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Connection routed through server to router drops

Discussion in 'Networks' started by HTF, Apr 2, 2010.

  1. HTF

    HTF Byte Poster

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    Hi,

    I have another issue:

    Network:
    - ADSL+ router IP 192.168.1.1
    - Windows server (2K3) IP 192.168.1.10

    I set the DHCP on that server and everything looks fine with the connection when it's assigning '003 Router' the IP of the router (192.168.1.1) but I also enabled Routing and Remote Access without any additional configuration in the routing table (please see below) and changed the '003 Router' to the IP of the server (192.168.1.10) so I could filter the packages and basically better administer/maintain the network.

    The very annoying problem is that with the IP of the server configured as a gateway the internet connection drops.:mad

    I tested today and it's happened twice within one hour. When this occurring I still have LAN connection as I can RDP to the server from my laptop but I cannot ping router from server, laptop at all. When I reset the router everything's back to normal.
    I though it's maybe a problem with my ISP as I had issue with them before but when I set the router as a gateway it was working for last few days.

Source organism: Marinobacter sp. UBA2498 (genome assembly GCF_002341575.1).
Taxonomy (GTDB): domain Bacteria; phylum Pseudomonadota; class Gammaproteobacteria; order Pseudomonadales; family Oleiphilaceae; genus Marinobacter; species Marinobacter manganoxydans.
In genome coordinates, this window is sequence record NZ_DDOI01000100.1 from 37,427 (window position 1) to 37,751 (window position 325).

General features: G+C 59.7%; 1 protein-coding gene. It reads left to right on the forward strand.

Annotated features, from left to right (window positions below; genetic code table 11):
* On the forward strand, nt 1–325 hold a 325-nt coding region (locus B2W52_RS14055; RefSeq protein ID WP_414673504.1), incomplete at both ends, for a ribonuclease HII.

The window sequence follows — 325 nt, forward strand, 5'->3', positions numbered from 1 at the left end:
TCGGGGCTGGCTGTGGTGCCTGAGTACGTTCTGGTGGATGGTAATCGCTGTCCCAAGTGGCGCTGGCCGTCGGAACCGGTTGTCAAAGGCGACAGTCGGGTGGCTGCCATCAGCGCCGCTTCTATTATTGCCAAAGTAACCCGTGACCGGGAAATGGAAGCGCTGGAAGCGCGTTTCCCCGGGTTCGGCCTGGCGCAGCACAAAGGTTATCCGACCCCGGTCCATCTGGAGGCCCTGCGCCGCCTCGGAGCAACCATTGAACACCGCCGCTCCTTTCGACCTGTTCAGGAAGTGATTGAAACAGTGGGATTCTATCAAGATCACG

So is it something wrong with the server configuration or the server just can't handle it (as much as five machines in that network ;) ). The server has Intel Gigabit CT Desktop Adapter and the router has also 4xgigabit ports so I don't really know where is the bottleneck :rolleyes:

    Routing table:
    [​IMG]
     
    Last edited: Apr 2, 2010
    Certifications: A+
  2. drum_dude

    drum_dude Gigabyte Poster

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    Well the only thing that stands out to me is the fact that you have two gateways on the same subnet. Would it not be better to either:

    a) use the w2k3 server as the router using an internal ADSL card for the outside and a NIC for the LAN connected to a switch,

    or

    b) forget w2k3 as a router or filter and just use a cisco solution (router) to achieve what you want.